Shodan 1.4 Input Metric
for the latest stuff. We've had these metrics around long enough to complete some studies to show the effect of XP.
How eXtreme are you? At XP Universe 2002 I heard the following:
They are all right!
- Are we doing it? (MartinFowler)
- Numbers don't tell you everything (RonJeffries)
- Numbers don't tell you everything, but they do tell you something (WattsHumphrey)
- Show me the metrics (my vp)
- XP Radar charts can show unbalanced XP (BillWake)
- We need lightweight metrics for a lightweight process (BillKrebs)
Putting that all together, I came up with ShodanInputMetric
. It is a 5 minute survey that helps teach people XP and also helps you tell if you're out of balance.
It's named in honor of BobMartin
who was kind enough to demonstrate his Jujitsu skills at XP Universe 2002. Shodan means 1st degree black belt - or someone who is just ready to learn.
I've collected data for my small team's project over the past year. In Comparing two releases I found we improved our defect injection rate by a factor of two when we moved from 57% XP to 72%. More importantly, I had a lightweight way to measure that does not bog down a small agile team yet gives us data we need for CMMI, ISO, or formal studies. Since we don't trust either subjective gut feel or detailed numbers we measure both so they can cross check each other. Sometimes the detailed numbers can make it hard to see the forest through the trees. The survey does not corrupt my data, it's an integral part of it.
You can read more in our NC State University Technical reports at http://www.csc.ncsu.edu/research/tech/reports.php
Specifically, you can read the output of the study at ftp://ftp.ncsu.edu/pub/unity/lockers/ftp/csc_anon/tech/2003/TR-2003-18.ps.Z
You can read details on how to do it at ftp://ftp.ncsu.edu/pub/unity/lockers/ftp/csc_anon/tech/2003/TR-2003-20.ps.Z
I'm working on a set of more readable power point slides to discuss the concept. The papers are a little hard to read.
The survey is based on my XP Universe 2002 paper "Turning the Knobs: A Coaching Pattern for XP through Agile Metrics" by William Krebs in "Extreme Programming and Agile Methods - XP/Agile Universe 2002". DonWells
(Eds.), published by Springer 2002 (lncs2418). We reviewed some of the ideas at the XP Universe 2003 Data Workshop were many people offered very helpful ideas (http://sern.ucalgary.ca/eeap/
You may also want to backup the survey with numeric metrics. I suggest "A Metric Suite for Evaluating the Effectiveness of an Agile Methodology" by Williams, Succi, Stefanovic, Marchesi in "Extreme Programming Perspectives" Addison Wesley 2003. The CK Metrics referred to there seem especially useful for sniffing for bad code smells and seeing if you've achieved SimpleDesign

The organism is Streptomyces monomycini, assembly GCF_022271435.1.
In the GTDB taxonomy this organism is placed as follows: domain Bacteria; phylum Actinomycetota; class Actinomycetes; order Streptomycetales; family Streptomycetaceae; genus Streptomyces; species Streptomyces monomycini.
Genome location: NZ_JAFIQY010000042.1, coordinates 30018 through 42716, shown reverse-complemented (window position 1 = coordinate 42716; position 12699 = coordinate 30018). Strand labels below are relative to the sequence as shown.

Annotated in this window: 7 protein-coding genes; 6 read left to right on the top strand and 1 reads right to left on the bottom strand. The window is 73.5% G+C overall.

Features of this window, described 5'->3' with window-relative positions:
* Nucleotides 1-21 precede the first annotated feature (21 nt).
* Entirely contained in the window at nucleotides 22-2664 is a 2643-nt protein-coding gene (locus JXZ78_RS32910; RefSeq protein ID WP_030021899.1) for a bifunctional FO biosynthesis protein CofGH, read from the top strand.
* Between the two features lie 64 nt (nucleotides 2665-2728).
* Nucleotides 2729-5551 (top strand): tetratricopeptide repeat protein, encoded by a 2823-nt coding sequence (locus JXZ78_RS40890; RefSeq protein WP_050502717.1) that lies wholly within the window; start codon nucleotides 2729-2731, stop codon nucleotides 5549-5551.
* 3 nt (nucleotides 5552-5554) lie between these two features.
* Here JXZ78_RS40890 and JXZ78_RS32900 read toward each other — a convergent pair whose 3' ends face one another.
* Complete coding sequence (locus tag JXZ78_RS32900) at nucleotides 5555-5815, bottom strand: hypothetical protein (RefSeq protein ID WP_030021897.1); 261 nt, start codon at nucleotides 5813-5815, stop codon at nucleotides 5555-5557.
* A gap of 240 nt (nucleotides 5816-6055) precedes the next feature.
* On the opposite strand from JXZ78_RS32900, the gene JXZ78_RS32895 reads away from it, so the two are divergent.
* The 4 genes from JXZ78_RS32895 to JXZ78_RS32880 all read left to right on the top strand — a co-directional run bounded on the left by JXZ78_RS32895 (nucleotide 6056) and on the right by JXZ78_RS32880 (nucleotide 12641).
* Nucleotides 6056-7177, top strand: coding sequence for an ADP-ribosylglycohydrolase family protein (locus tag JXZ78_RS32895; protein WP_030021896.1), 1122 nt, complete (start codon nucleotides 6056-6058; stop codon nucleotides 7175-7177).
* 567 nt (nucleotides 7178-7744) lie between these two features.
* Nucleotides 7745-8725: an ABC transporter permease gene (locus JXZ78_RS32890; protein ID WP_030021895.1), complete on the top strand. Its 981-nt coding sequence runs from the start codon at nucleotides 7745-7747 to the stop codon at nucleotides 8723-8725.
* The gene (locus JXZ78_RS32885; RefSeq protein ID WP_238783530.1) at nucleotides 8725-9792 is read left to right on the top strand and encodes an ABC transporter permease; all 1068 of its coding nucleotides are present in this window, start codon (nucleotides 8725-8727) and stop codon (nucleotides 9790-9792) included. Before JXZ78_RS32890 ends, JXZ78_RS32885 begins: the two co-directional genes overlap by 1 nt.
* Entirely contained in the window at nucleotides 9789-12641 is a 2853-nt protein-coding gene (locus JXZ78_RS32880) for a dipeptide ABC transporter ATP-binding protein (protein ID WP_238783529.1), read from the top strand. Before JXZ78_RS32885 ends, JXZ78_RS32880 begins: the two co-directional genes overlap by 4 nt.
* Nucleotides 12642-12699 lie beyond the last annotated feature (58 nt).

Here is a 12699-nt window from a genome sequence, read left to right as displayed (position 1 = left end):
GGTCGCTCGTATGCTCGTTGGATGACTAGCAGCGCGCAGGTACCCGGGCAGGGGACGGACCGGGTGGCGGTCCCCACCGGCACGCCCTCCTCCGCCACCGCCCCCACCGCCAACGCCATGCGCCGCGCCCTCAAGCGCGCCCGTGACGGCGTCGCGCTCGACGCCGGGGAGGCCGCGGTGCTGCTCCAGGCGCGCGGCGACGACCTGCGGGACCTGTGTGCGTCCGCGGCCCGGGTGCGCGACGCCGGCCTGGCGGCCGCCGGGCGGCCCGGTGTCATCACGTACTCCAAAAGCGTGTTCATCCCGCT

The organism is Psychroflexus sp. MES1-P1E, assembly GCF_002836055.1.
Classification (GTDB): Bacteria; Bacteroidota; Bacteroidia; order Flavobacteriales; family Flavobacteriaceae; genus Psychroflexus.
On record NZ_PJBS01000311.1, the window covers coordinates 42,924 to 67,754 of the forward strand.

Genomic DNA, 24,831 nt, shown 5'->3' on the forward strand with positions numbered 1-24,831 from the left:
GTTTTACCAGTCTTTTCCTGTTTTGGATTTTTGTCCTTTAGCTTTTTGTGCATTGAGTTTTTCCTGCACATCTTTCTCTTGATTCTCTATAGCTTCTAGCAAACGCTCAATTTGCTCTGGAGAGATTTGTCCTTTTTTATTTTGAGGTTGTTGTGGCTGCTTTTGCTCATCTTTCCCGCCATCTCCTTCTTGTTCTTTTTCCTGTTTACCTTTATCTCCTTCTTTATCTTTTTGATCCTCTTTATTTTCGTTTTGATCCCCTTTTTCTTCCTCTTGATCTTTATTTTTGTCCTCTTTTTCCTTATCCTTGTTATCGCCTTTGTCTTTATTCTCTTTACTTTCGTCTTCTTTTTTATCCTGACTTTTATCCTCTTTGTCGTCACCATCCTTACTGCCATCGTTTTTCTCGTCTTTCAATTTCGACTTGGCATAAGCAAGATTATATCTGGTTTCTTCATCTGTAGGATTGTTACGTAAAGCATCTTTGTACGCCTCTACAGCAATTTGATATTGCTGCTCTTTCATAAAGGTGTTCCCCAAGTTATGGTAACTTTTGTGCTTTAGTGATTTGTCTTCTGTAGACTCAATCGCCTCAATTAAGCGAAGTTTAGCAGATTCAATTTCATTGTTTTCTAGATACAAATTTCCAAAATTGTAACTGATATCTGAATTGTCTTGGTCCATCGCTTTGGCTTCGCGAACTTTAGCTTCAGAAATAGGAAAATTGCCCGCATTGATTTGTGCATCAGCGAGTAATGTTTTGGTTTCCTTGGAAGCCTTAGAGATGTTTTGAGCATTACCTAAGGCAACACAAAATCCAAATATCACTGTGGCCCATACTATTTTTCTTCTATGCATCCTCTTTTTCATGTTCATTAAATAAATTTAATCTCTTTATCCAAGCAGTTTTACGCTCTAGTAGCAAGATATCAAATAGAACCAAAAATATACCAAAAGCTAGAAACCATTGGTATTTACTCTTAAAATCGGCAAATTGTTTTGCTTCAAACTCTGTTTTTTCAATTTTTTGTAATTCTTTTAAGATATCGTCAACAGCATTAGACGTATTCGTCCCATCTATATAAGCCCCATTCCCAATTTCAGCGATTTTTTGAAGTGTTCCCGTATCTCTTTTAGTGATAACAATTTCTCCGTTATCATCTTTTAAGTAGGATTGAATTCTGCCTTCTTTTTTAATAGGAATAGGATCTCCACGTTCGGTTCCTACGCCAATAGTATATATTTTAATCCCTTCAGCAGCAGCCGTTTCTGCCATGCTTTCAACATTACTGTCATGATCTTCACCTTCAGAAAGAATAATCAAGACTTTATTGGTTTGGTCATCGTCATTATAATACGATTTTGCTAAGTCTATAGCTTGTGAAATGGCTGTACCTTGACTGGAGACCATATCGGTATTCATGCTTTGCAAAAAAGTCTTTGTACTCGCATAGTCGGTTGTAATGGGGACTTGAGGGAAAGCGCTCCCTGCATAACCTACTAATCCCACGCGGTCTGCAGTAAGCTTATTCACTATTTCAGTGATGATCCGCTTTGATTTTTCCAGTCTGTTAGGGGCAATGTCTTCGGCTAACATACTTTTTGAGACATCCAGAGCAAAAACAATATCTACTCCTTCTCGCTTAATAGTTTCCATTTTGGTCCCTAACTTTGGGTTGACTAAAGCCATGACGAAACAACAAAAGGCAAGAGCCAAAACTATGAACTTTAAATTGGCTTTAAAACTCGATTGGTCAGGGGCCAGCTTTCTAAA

. hackystat also looks interesting (see http://csdl.ics.hawaii.edu/Research/Hackystat/
The 1.1 number on the Shodan metric lets us tell if we've changed the questions incase we want to compare past data. Note that the weightings are derived from the practice dependency diagram in Extreme Programming Explained by Kent Beck from the diagram on page 70.
The following numbers help you decide between 1 and 10:
- 10: Fanatic (100%),
- 9: Always (90%),
- 8: Regular (80%)
- 7: Often (70%),
- 6: Usually (60%),
- 5: Half n Half (50%)
- 4: Common (40%),
- 3: Sometimes (30%),
- 2: Rarely (20%)
- 1: Hardly ever (10%),
- 0: Disagree
The numbers in parens () are weightings. To compute your overall XP score multiply your team's average for each question by the weighting, add it up, and divide by the total possible. For example, if my team's average is 7.5 for automated tests than I multiply 40 times 7.5. I sum these products for all scores, divide by the total of the weightings (640) and ta da! out pops a percentage showing how 'extreme' my team is. The weightings are in there based on Kent Beck's diagram on page 70 of Extreme Programming Explained (Addison Wesley 2000). The diagram shows the practices are interdependent. I counted the number of lines feeding into each practice and multiplied by 10 to get the weighting. There was too much meat in the test practice, so I split it out.
My team's averages have been 70%, 59%, and 63%.
- Lessons Learned (6)
- Growth (6) (are team members getting smarter over time?)
- Synergy (10) (Geometric mean of all core practices)
- Morale (6)
- ArtifactReduction? (7) (do 'just enough' documentation)
My Problem with this approach is that it measures conformance to a method, but not the benefits of following that method. Does anyone have a good sample of data relating these measures to value measures- - such as quality, productivity, total cost of ownership etc? --JasonGorman